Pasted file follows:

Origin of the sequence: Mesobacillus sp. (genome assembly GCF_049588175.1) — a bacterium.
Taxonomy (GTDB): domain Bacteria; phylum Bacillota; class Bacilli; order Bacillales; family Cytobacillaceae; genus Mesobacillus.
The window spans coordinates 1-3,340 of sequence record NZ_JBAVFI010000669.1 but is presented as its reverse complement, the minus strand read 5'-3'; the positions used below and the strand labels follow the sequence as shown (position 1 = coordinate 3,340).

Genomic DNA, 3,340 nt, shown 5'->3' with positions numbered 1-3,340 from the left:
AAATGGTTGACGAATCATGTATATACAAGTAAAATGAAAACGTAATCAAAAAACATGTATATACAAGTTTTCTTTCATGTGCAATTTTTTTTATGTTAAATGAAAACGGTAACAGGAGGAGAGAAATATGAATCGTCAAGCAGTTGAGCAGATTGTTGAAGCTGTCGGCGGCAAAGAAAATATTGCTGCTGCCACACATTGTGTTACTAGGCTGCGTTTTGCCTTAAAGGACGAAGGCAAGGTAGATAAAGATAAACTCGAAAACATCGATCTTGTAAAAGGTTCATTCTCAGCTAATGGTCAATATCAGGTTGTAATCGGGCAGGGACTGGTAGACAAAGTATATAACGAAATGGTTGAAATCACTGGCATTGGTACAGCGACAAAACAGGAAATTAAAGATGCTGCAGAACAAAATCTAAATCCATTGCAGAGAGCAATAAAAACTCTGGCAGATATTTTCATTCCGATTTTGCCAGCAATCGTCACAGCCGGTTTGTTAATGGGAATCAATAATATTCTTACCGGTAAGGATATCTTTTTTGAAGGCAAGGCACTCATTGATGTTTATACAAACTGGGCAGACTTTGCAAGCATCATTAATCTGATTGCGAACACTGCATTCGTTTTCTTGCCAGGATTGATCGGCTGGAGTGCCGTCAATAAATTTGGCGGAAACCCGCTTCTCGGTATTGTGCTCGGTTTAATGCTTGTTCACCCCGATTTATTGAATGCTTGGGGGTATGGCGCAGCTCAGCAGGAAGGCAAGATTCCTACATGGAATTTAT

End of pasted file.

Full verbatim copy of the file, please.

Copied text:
Origin of the sequence: Mesobacillus sp. (genome assembly GCF_049588175.1) — a bacterium.
Taxonomy (GTDB): domain Bacteria; phylum Bacillota; class Bacilli; order Bacillales; family Cytobacillaceae; genus Mesobacillus.
The window spans coordinates 1-3,340 of sequence record NZ_JBAVFI010000669.1 but is presented as its reverse complement, the minus strand read 5'-3'; the positions used below and the strand labels follow the sequence as shown (position 1 = coordinate 3,340).

Genomic DNA, 3,340 nt, shown 5'->3' with positions numbered 1-3,340 from the left:
AAATGGTTGACGAATCATGTATATACAAGTAAAATGAAAACGTAATCAAAAAACATGTATATACAAGTTTTCTTTCATGTGCAATTTTTTTTATGTTAAATGAAAACGGTAACAGGAGGAGAGAAATATGAATCGTCAAGCAGTTGAGCAGATTGTTGAAGCTGTCGGCGGCAAAGAAAATATTGCTGCTGCCACACATTGTGTTACTAGGCTGCGTTTTGCCTTAAAGGACGAAGGCAAGGTAGATAAAGATAAACTCGAAAACATCGATCTTGTAAAAGGTTCATTCTCAGCTAATGGTCAATATCAGGTTGTAATCGGGCAGGGACTGGTAGACAAAGTATATAACGAAATGGTTGAAATCACTGGCATTGGTACAGCGACAAAACAGGAAATTAAAGATGCTGCAGAACAAAATCTAAATCCATTGCAGAGAGCAATAAAAACTCTGGCAGATATTTTCATTCCGATTTTGCCAGCAATCGTCACAGCCGGTTTGTTAATGGGAATCAATAATATTCTTACCGGTAAGGATATCTTTTTTGAAGGCAAGGCACTCATTGATGTTTATACAAACTGGGCAGACTTTGCAAGCATCATTAATCTGATTGCGAACACTGCATTCGTTTTCTTGCCAGGATTGATCGGCTGGAGTGCCGTCAATAAATTTGGCGGAAACCCGCTTCTCGGTATTGTGCTCGGTTTAATGCTTGTTCACCCCGATTTATTGAATGCTTGGGGGTATGGCGCAGCTCAGCAGGAAGGCAAGATTCCTACATGGAATTTAT